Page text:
Ensure Round-the-Clock Pet Safety with an Environmental Monitoring System
By Rob Fusco
Operating a pet care facility comes with many responsibilities, with the most important being ensuring the wellbeing of your guests. So maintaining optimal environmental conditions is essential to keeping the animals safe and comfortable.
According to the American Veterinary Medical Association, the ambient temperature for dogs and cats should be kept above 50 °F/10 °C and below 80 °F /26.6 °C. Relative humidity should range from 30% to 70%. The AVMA notes that suitable environmental conditions vary with the species of animal being housed.1
Ventilation is another critical factor to maintain a healthy environment at your facility, as it improves air quality. A properly functioning ventilation system introduces fresh air and removes dampness, odor, airborne microbes, excess heat and pollutant gases such as ammonia and carbon monoxide. The ventilation system must provide clean air to all areas of the facility, including within pet enclosures. It is also important that ventilation does not affect the required temperature for each area of the facility.2
Remote monitoring systems let operators of pet care facilities easily keep an eye on temperature, humidity and airflow. They can also track other significant conditions like carbon monoxide, carbon dioxide, water leaks, power failure, refrigerator/freezer temperature and unauthorized access.
These systems help to ensure the safety and comfort of your dog and cat guests, even when personnel are not onsite. And your customers can be assured that the climate at your premises is monitored 24/7. With advanced systems, users can see real-time status of environmental conditions right on their mobile device, wherever they are. When the system detects that a sensor reading has moved out of range, it sends a notification by phone call, text or email, so you can take fast action.
Choosing the Right Monitoring System
The first step to determining the right system for your facility is to find a reputable, experienced monitoring system manufacturer with a well-trained support team that can assess your needs. When working with the monitoring system representative, you will want to provide details about the scope of your facility. It can then be determined what type of monitoring system would best serve your operation, the number of base units needed and the types of sensors required. Make sure to consider your present situation and future growth.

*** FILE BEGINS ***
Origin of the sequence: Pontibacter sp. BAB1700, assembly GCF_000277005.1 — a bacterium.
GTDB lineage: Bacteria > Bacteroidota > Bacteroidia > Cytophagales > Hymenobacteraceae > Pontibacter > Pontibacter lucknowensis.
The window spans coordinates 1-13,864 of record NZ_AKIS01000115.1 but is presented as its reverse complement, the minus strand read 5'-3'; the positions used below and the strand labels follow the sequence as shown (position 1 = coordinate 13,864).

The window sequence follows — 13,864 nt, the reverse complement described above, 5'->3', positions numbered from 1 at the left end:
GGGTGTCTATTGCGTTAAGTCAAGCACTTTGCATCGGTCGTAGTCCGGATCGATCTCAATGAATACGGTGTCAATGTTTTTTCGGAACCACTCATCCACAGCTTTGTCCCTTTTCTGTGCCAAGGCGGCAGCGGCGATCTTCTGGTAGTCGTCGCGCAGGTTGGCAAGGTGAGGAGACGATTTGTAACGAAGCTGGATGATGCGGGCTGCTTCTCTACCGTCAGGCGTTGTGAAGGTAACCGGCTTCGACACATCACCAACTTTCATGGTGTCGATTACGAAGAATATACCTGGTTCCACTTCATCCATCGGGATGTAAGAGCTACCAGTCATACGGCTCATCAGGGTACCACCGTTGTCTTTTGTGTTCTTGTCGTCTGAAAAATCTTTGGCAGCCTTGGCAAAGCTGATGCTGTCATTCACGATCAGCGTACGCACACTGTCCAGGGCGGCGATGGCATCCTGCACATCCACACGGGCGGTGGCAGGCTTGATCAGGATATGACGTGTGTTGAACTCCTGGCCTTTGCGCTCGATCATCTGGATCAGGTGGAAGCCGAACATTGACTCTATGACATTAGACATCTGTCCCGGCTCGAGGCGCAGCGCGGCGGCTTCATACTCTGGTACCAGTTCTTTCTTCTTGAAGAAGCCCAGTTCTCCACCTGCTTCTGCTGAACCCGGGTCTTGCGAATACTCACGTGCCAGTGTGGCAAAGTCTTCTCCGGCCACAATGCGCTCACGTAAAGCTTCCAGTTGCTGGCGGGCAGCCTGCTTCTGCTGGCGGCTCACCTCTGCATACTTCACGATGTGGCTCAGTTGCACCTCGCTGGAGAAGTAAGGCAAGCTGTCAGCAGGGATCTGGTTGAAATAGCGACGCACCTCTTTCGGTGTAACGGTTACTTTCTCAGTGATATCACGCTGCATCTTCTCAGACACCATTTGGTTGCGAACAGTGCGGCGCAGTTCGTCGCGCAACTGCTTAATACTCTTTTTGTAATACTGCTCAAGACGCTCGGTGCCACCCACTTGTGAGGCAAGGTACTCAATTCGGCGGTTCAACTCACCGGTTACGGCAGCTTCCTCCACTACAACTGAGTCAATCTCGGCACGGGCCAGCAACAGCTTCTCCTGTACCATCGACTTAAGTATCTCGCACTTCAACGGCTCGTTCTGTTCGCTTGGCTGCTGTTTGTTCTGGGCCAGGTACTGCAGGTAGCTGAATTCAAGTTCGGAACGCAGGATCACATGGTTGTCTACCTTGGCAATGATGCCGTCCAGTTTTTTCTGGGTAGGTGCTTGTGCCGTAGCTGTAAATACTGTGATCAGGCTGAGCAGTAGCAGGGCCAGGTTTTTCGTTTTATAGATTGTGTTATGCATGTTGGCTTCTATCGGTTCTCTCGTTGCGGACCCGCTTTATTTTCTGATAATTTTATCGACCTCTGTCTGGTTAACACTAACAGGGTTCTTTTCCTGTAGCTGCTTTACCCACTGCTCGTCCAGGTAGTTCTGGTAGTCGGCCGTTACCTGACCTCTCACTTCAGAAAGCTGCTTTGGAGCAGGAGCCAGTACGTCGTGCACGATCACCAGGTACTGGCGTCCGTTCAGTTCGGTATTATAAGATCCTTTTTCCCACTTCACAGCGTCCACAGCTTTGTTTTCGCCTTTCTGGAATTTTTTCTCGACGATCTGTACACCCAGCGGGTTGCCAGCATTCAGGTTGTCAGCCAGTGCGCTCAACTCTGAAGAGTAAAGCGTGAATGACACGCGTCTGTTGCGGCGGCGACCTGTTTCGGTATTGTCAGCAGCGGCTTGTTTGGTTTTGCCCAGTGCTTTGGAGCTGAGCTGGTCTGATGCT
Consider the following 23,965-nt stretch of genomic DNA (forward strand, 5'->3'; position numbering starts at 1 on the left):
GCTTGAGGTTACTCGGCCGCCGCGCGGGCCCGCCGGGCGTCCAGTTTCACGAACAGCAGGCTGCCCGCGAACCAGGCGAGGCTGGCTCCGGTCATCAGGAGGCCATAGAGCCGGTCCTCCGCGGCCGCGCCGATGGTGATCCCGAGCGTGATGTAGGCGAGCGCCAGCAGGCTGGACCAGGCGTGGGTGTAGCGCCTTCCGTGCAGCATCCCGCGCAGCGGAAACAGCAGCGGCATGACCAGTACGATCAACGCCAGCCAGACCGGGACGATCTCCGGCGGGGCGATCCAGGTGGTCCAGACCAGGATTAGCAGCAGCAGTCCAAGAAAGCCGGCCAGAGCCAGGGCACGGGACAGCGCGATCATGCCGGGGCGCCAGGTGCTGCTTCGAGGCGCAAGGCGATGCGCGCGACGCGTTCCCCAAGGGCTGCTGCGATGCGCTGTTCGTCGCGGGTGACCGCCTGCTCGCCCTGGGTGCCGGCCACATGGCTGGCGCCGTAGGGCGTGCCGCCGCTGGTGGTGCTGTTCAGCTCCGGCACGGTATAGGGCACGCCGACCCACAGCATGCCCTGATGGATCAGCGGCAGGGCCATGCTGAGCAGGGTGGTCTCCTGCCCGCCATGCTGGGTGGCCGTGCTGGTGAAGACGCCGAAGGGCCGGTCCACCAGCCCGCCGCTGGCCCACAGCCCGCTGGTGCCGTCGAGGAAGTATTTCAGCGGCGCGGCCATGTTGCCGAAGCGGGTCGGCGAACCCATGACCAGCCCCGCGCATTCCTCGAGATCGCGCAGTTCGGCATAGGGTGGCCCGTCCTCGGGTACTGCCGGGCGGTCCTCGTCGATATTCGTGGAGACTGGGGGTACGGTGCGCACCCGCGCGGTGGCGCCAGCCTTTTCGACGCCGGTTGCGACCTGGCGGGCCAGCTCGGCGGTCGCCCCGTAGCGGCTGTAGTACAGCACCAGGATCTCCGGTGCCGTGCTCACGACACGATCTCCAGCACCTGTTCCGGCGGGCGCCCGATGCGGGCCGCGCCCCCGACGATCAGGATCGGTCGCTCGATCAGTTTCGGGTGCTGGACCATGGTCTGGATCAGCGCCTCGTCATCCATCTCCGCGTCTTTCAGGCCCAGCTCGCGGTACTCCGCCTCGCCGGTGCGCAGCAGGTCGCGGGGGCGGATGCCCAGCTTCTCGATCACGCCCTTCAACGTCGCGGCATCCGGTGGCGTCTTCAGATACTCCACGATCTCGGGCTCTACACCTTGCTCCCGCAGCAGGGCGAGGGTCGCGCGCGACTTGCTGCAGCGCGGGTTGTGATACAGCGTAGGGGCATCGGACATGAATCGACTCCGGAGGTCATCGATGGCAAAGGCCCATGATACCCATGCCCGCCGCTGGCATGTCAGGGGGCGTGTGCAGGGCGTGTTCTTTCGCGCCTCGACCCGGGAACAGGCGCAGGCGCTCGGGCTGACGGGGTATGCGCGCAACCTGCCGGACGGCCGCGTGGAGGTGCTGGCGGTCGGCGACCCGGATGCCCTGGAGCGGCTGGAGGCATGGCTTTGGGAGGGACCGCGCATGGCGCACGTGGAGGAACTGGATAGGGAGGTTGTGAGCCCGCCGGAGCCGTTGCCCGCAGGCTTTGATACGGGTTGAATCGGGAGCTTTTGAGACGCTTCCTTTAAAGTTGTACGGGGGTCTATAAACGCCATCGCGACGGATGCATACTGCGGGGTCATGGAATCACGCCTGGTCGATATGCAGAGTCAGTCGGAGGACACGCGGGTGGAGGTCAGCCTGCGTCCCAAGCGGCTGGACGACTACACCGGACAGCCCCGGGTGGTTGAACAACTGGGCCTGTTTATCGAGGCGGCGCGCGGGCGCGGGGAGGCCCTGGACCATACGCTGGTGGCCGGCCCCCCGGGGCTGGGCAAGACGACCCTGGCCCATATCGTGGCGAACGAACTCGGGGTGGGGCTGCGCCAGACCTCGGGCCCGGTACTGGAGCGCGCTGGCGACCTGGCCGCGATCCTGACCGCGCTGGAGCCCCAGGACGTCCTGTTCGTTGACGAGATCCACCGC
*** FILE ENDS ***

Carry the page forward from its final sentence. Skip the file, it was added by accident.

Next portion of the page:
Each condition you want to monitor requires its own sensor input on the base unit of the monitoring system. As indicated above, you might need to select sensors for monitoring temperature, humidity, water leaks, carbon dioxide, carbon monoxide, power failure and building/room access. If you store medications for the pets, you should consider installing a sensor inside the refrigerator or freezer to make sure they are held at the proper temperature and that the cold storage unit is running properly.
For monitoring your heating, ventilation and air conditioning system, you will want to include sensors to monitor air pressure and airflow inside the ductwork. Vibration sensors are helpful because when parts begin to fail, they often vibrate more or stop moving altogether. If any of these sensor readings fall out of the desired range, it could indicate a problem with the HVAC system.
Monitoring systems with cloud-based technology let you see real-time status of all monitored conditions and receive alerts on your mobile device of potential problems. Cloud technology is supported by networks of remote servers that manage and store vast amounts of data rather than local computers. This means users do not have to install any software.
Cloud-based systems automatically send sensor data to an online dashboard to view in real time. They can store an unlimited amount of information that you can view from any internet-connected device via a website or app.
Wired and Wireless Sensors
Sensors communicate with the base unit through wires that connect them to the base unit of the monitoring device. Many sensors include several feet of wire but can be installed 1,000-2,500 feet away from the base unit, depending on the type of sensor. If you need to run wires through walls or ceilings, it’s a good idea to hire an electrician.
Wireless monitoring systems have sensors that communicate to the base unit through built-in radio transmitters. These systems are useful where it’s not possible or cost-effective to run cabling through walls, floors and ceilings.
Setup and Installation Basics